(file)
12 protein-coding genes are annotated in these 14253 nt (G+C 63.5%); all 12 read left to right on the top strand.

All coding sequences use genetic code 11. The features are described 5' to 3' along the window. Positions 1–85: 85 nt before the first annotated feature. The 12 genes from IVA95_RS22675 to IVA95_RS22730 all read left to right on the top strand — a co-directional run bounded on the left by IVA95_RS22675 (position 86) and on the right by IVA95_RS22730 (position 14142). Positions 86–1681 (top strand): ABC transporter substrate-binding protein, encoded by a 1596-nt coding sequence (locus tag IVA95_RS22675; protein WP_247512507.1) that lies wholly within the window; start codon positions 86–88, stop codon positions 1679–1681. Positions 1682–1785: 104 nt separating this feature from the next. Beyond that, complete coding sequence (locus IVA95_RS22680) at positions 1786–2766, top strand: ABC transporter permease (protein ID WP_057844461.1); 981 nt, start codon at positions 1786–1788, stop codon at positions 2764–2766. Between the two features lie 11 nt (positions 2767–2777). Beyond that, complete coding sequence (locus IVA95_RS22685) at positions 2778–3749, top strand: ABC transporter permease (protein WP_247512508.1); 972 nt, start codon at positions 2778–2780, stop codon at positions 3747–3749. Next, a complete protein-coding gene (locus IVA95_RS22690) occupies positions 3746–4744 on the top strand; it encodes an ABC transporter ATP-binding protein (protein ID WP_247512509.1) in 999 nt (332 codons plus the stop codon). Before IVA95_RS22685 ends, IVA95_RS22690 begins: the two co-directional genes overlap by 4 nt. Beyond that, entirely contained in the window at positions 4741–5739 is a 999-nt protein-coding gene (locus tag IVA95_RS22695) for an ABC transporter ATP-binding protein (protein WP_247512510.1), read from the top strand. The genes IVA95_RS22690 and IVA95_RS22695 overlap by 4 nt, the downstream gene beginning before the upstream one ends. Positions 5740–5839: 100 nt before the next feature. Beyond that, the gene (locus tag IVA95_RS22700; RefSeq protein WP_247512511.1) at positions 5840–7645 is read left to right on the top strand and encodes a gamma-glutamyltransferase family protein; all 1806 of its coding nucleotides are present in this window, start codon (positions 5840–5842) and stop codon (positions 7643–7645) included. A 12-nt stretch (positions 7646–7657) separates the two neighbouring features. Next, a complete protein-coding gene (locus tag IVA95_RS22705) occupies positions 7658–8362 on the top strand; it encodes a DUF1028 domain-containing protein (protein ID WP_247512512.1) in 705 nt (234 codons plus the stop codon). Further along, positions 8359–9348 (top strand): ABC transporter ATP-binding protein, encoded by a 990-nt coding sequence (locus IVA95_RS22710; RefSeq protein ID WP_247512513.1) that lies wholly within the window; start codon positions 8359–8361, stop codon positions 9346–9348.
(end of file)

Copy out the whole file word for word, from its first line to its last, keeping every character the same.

12 protein-coding genes are annotated in these 14253 nt (G+C 63.5%); all 12 read left to right on the top strand.

All coding sequences use genetic code 11. The features are described 5' to 3' along the window. Positions 1–85: 85 nt before the first annotated feature. The 12 genes from IVA95_RS22675 to IVA95_RS22730 all read left to right on the top strand — a co-directional run bounded on the left by IVA95_RS22675 (position 86) and on the right by IVA95_RS22730 (position 14142). Positions 86–1681 (top strand): ABC transporter substrate-binding protein, encoded by a 1596-nt coding sequence (locus tag IVA95_RS22675; protein WP_247512507.1) that lies wholly within the window; start codon positions 86–88, stop codon positions 1679–1681. Positions 1682–1785: 104 nt separating this feature from the next. Beyond that, complete coding sequence (locus IVA95_RS22680) at positions 1786–2766, top strand: ABC transporter permease (protein ID WP_057844461.1); 981 nt, start codon at positions 1786–1788, stop codon at positions 2764–2766. Between the two features lie 11 nt (positions 2767–2777). Beyond that, complete coding sequence (locus IVA95_RS22685) at positions 2778–3749, top strand: ABC transporter permease (protein WP_247512508.1); 972 nt, start codon at positions 2778–2780, stop codon at positions 3747–3749. Next, a complete protein-coding gene (locus IVA95_RS22690) occupies positions 3746–4744 on the top strand; it encodes an ABC transporter ATP-binding protein (protein ID WP_247512509.1) in 999 nt (332 codons plus the stop codon). Before IVA95_RS22685 ends, IVA95_RS22690 begins: the two co-directional genes overlap by 4 nt. Beyond that, entirely contained in the window at positions 4741–5739 is a 999-nt protein-coding gene (locus tag IVA95_RS22695) for an ABC transporter ATP-binding protein (protein WP_247512510.1), read from the top strand. The genes IVA95_RS22690 and IVA95_RS22695 overlap by 4 nt, the downstream gene beginning before the upstream one ends. Positions 5740–5839: 100 nt before the next feature. Beyond that, the gene (locus tag IVA95_RS22700; RefSeq protein WP_247512511.1) at positions 5840–7645 is read left to right on the top strand and encodes a gamma-glutamyltransferase family protein; all 1806 of its coding nucleotides are present in this window, start codon (positions 5840–5842) and stop codon (positions 7643–7645) included. A 12-nt stretch (positions 7646–7657) separates the two neighbouring features. Next, a complete protein-coding gene (locus tag IVA95_RS22705) occupies positions 7658–8362 on the top strand; it encodes a DUF1028 domain-containing protein (protein ID WP_247512512.1) in 705 nt (234 codons plus the stop codon). Further along, positions 8359–9348 (top strand): ABC transporter ATP-binding protein, encoded by a 990-nt coding sequence (locus IVA95_RS22710; RefSeq protein ID WP_247512513.1) that lies wholly within the window; start codon positions 8359–8361, stop codon positions 9346–9348.